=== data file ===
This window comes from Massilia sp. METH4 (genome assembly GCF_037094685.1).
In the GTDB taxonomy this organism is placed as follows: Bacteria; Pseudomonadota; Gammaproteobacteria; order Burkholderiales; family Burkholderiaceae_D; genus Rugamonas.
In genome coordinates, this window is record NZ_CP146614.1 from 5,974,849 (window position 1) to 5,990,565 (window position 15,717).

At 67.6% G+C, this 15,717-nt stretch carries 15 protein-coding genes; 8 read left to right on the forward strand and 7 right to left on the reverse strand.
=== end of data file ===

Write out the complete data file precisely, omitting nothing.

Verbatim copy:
This window comes from Massilia sp. METH4 (genome assembly GCF_037094685.1).
In the GTDB taxonomy this organism is placed as follows: Bacteria; Pseudomonadota; Gammaproteobacteria; order Burkholderiales; family Burkholderiaceae_D; genus Rugamonas.
In genome coordinates, this window is record NZ_CP146614.1 from 5,974,849 (window position 1) to 5,990,565 (window position 15,717).

At 67.6% G+C, this 15,717-nt stretch carries 15 protein-coding genes; 8 read left to right on the forward strand and 7 right to left on the reverse strand.